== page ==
Poetry isn’t popular. Arguably, it’s always been a struggling art form with its ups and downs in history. That’s not to say that poetry is bad, really it’s the contrary, but people have often preferred novels and plays to poems. Children were taught in school how to rip apart a poem and dissect all of its pieces without learning how to appreciate the words and the craftsmanship required to put them together, nor simply taught how to read a poem and enjoy it. Because of this, not many people really take the time to enjoy a poem or write one for their own amusement.
In recent years, however, the internet has changed the game for poetry.
Now there is easy access to poetry written hundreds of years ago and poetry written a few hours ago thanks to the development of websites like poetry.com, poets.org, the Poetry Foundation, Button Poetry, etc. Not to mention the hundreds of online literary magazines that populate the internet, which can often be discovered by a quick google search or a scroll through Twitter. This easy access to the world of poetry is not only astonishing for poets, but it’s beneficial for educators and everyday readers who want to expand their knowledge of the genre.
I can’t imagine my own life without having discovered the online literary community through Twitter and various online literary magazines. From these resources, I have learned so much about my own poetic voice and how to experiment with different forms of poetry. But personal experience aside, the internet has made an astonishing impact on the lives of poets and readers around the world. Most obviously, the internet has given poets a new platform to grow and expand on social media, blogs, author websites, and more. Some poets would never have been discovered without Instagram and the social media websites where they began sharing their work, and some writers would have never begun writing poetry if it wasn’t for access to these contemporary poets online. Younger generations now have exclusive access to the world of poetry through websites that are just a few clicks away, eliminating the need to go to a library or buy expensive books to learn about this incredible art form.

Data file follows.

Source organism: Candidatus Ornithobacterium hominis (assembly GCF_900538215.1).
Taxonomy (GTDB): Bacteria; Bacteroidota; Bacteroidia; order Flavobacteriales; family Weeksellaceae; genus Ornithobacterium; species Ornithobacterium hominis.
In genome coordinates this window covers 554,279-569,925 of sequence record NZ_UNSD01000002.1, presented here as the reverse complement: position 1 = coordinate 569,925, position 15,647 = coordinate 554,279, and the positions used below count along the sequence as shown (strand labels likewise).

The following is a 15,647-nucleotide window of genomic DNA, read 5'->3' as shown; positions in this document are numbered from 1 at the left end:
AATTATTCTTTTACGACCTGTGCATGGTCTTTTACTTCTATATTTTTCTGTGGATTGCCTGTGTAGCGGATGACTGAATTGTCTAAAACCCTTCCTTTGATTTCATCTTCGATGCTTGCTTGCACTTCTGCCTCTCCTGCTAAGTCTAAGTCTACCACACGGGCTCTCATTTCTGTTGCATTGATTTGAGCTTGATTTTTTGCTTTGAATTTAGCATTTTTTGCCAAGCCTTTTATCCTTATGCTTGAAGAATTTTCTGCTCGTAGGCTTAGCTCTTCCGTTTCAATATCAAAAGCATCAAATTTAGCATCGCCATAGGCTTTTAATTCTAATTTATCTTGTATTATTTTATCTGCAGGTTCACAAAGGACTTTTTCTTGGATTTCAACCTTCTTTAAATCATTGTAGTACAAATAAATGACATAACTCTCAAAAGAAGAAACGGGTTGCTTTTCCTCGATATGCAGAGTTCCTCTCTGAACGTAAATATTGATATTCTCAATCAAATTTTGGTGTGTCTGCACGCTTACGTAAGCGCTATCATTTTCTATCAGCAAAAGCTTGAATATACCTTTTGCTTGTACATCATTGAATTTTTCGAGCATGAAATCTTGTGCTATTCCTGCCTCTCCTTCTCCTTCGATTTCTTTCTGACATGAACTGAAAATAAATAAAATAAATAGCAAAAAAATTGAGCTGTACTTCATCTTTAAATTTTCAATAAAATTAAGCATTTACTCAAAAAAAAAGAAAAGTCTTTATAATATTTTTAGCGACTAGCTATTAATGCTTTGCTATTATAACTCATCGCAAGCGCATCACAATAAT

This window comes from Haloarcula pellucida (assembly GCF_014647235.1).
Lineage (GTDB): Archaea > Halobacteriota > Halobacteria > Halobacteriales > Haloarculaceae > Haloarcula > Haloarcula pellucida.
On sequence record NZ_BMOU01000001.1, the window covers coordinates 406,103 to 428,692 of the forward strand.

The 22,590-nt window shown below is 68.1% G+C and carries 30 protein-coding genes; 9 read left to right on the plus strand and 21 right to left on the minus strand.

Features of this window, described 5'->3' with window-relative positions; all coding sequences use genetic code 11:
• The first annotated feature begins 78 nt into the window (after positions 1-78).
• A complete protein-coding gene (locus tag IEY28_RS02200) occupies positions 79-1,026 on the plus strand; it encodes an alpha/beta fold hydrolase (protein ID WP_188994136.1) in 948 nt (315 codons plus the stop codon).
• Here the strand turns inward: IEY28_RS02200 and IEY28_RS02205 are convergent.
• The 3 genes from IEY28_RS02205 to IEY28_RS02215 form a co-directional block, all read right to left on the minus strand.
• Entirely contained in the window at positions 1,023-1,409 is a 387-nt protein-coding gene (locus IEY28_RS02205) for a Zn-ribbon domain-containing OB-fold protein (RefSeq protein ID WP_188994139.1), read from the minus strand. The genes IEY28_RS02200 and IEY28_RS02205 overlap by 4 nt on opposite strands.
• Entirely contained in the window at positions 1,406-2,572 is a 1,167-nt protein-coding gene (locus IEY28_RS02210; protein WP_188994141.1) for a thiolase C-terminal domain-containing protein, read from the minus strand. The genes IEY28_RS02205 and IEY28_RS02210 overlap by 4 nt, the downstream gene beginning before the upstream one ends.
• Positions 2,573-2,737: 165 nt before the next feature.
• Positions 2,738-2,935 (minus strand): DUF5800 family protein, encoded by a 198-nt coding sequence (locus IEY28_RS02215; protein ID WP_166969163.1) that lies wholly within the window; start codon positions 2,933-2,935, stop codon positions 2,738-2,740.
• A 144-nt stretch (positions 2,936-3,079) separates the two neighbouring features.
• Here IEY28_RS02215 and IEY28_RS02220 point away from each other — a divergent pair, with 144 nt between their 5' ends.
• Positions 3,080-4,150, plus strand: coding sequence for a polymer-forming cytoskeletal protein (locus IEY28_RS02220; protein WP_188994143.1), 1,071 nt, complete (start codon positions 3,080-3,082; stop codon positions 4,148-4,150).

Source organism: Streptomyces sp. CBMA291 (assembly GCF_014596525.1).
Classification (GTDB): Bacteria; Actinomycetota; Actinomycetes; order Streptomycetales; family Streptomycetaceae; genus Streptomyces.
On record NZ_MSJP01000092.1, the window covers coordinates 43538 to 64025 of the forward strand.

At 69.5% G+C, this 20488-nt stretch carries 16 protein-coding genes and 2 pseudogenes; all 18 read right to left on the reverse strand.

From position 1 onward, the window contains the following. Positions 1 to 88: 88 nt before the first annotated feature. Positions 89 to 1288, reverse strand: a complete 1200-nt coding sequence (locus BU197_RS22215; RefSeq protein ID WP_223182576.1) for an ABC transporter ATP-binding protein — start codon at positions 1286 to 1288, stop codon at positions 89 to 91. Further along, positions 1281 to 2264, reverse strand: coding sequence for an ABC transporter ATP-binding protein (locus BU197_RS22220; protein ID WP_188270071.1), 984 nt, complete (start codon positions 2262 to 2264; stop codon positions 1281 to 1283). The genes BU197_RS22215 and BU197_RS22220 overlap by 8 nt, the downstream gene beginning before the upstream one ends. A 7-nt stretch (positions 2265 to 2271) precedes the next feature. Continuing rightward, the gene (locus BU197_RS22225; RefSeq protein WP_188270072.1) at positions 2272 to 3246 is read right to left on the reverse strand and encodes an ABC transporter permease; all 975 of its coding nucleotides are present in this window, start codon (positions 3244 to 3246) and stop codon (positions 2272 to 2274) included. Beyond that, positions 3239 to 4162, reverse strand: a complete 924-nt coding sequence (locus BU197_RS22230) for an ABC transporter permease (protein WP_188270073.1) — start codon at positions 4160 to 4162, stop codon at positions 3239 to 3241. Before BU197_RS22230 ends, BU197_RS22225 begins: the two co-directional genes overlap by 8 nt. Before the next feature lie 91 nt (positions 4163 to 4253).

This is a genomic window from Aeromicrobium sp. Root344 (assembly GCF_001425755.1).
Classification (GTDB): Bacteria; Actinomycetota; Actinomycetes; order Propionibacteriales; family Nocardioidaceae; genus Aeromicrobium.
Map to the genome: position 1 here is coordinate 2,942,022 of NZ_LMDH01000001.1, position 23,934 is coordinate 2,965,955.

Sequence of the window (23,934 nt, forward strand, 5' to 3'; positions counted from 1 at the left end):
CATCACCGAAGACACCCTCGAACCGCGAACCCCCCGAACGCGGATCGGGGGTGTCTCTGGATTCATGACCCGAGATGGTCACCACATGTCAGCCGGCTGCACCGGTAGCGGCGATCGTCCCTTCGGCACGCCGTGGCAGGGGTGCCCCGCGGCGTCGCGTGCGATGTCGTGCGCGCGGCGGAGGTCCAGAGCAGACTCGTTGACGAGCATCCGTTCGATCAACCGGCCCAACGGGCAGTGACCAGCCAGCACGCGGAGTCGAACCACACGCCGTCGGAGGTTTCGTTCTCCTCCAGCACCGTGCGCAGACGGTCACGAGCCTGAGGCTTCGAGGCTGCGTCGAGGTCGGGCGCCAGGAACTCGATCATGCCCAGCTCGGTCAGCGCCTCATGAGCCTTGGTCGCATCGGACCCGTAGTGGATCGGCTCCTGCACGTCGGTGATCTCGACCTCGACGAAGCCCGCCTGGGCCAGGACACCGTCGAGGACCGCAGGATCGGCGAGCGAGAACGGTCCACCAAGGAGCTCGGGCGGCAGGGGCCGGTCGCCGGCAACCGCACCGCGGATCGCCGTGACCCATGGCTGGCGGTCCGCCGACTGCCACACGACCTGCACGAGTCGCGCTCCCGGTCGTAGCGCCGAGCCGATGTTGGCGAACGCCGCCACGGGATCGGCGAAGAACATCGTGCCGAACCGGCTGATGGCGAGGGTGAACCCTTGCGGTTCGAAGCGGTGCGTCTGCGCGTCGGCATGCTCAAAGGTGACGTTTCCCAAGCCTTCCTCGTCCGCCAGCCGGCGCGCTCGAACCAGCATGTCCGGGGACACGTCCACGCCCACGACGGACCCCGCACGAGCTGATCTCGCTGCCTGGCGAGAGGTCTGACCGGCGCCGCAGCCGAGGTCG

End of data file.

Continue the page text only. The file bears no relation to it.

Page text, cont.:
And let’s talk about online literary magazines! There are hundreds of them out there just waiting for you to submit your poetry to, oftentimes without a reading fee. It’s a wonderful feeling to see your work published and available to people all over the world, and the opportunities offered to poets as more and more online lit mags open up are endless. There are so many different kinds of magazines, too. There are lit mags for young writers (hey Juven!), lit mags geared towards specific themes and genres, the big name ones we all dream about (like the New Yorker), and some that are even just for poetry (Beloit Poetry Journal, for example). There’s something for every contemporary poet out there, and that’s pretty spectacular if you ask me.
Now, the effect of the internet on the poetry world hasn’t been all positive. For one thing, those hundreds of literary magazines are not always easy to get published in. I myself have experienced countless rejections, and so have many other poets who frequently submit their work online. Because many people submit to lit mags on a monthly basis, often simultaneously, it’s not easy to get published, especially for new and inexperienced writers. It’s a blessing to be part of such a big community, but also frustrating when you really want to get that one poem you’re proud of into a journal that many other people also want to be published in. And as with all the rejections we face in life, the more often you get pushed away, the more likely you are to stop trying.
That’s one of the major problems with the online poetry world, and the writing world in general -- it can be cutthroat. It’s tough sometimes to keep writing when you are constantly being told that your words aren’t good enough or it’s not the right time or it’s not personal (it’s always personal) or to try again next time, but it’s something that every contemporary poet (and writer) faces all the time. This intense exposure also seems to affect young writers the most. I feel obligated to mention that wonderful organizations like TYWI are founded to help with the problems that young writers face, but for the purpose of this article, I’m going to dive deeper into the issues young poets face in a technology-driven society.